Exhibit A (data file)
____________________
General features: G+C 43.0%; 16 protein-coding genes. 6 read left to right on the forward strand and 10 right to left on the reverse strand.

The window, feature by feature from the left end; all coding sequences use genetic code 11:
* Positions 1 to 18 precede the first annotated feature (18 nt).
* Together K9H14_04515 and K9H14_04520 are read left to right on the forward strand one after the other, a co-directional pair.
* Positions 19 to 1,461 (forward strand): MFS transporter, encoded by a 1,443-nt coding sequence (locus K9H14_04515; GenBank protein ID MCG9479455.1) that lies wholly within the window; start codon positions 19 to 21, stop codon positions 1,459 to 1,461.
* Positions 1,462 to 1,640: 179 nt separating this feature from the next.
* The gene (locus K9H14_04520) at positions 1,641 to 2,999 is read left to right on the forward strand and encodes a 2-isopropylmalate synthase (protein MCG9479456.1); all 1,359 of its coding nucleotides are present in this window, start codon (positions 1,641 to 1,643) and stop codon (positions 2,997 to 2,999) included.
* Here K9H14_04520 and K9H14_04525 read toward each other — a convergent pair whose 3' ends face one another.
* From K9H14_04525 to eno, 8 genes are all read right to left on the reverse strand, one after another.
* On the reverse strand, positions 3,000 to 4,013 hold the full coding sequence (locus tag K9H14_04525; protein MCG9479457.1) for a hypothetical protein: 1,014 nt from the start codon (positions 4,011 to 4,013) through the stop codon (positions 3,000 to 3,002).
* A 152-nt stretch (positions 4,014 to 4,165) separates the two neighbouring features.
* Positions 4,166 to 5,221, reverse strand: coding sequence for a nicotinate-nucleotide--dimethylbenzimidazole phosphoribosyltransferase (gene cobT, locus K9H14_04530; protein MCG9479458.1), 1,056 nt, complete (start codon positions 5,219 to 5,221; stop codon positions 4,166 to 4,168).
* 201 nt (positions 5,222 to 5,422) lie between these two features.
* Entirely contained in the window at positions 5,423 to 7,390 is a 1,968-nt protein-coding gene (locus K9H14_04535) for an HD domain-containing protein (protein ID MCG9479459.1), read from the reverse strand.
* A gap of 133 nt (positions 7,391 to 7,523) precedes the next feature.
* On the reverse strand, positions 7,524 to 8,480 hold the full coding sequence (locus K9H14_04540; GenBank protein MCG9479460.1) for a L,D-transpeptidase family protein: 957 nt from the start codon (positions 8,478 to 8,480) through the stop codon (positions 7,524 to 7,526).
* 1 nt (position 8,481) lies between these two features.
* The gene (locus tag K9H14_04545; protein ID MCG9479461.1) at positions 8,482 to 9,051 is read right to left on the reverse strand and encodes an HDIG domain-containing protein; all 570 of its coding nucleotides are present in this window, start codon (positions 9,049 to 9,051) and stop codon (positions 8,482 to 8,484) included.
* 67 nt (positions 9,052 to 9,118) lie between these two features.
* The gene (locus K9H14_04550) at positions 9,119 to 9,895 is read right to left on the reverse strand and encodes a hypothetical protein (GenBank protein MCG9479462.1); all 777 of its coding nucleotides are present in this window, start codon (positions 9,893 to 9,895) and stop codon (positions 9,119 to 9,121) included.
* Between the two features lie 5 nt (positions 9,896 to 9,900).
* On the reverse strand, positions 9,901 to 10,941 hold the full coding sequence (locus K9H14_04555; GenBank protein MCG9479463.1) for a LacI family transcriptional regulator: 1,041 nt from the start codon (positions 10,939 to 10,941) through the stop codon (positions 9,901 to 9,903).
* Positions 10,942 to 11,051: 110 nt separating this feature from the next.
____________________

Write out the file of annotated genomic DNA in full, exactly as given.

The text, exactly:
General features: G+C 43.0%; 16 protein-coding genes. 6 read left to right on the forward strand and 10 right to left on the reverse strand.

The window, feature by feature from the left end; all coding sequences use genetic code 11:
* Positions 1 to 18 precede the first annotated feature (18 nt).
* Together K9H14_04515 and K9H14_04520 are read left to right on the forward strand one after the other, a co-directional pair.
* Positions 19 to 1,461 (forward strand): MFS transporter, encoded by a 1,443-nt coding sequence (locus K9H14_04515; GenBank protein ID MCG9479455.1) that lies wholly within the window; start codon positions 19 to 21, stop codon positions 1,459 to 1,461.
* Positions 1,462 to 1,640: 179 nt separating this feature from the next.
* The gene (locus K9H14_04520) at positions 1,641 to 2,999 is read left to right on the forward strand and encodes a 2-isopropylmalate synthase (protein MCG9479456.1); all 1,359 of its coding nucleotides are present in this window, start codon (positions 1,641 to 1,643) and stop codon (positions 2,997 to 2,999) included.
* Here K9H14_04520 and K9H14_04525 read toward each other — a convergent pair whose 3' ends face one another.
* From K9H14_04525 to eno, 8 genes are all read right to left on the reverse strand, one after another.
* On the reverse strand, positions 3,000 to 4,013 hold the full coding sequence (locus tag K9H14_04525; protein MCG9479457.1) for a hypothetical protein: 1,014 nt from the start codon (positions 4,011 to 4,013) through the stop codon (positions 3,000 to 3,002).
* A 152-nt stretch (positions 4,014 to 4,165) separates the two neighbouring features.
* Positions 4,166 to 5,221, reverse strand: coding sequence for a nicotinate-nucleotide--dimethylbenzimidazole phosphoribosyltransferase (gene cobT, locus K9H14_04530; protein MCG9479458.1), 1,056 nt, complete (start codon positions 5,219 to 5,221; stop codon positions 4,166 to 4,168).
* 201 nt (positions 5,222 to 5,422) lie between these two features.
* Entirely contained in the window at positions 5,423 to 7,390 is a 1,968-nt protein-coding gene (locus K9H14_04535) for an HD domain-containing protein (protein ID MCG9479459.1), read from the reverse strand.
* A gap of 133 nt (positions 7,391 to 7,523) precedes the next feature.
* On the reverse strand, positions 7,524 to 8,480 hold the full coding sequence (locus K9H14_04540; GenBank protein MCG9479460.1) for a L,D-transpeptidase family protein: 957 nt from the start codon (positions 8,478 to 8,480) through the stop codon (positions 7,524 to 7,526).
* 1 nt (position 8,481) lies between these two features.
* The gene (locus tag K9H14_04545; protein ID MCG9479461.1) at positions 8,482 to 9,051 is read right to left on the reverse strand and encodes an HDIG domain-containing protein; all 570 of its coding nucleotides are present in this window, start codon (positions 9,049 to 9,051) and stop codon (positions 8,482 to 8,484) included.
* 67 nt (positions 9,052 to 9,118) lie between these two features.
* The gene (locus K9H14_04550) at positions 9,119 to 9,895 is read right to left on the reverse strand and encodes a hypothetical protein (GenBank protein MCG9479462.1); all 777 of its coding nucleotides are present in this window, start codon (positions 9,893 to 9,895) and stop codon (positions 9,119 to 9,121) included.
* Between the two features lie 5 nt (positions 9,896 to 9,900).
* On the reverse strand, positions 9,901 to 10,941 hold the full coding sequence (locus K9H14_04555; GenBank protein MCG9479463.1) for a LacI family transcriptional regulator: 1,041 nt from the start codon (positions 10,939 to 10,941) through the stop codon (positions 9,901 to 9,903).
* Positions 10,942 to 11,051: 110 nt separating this feature from the next.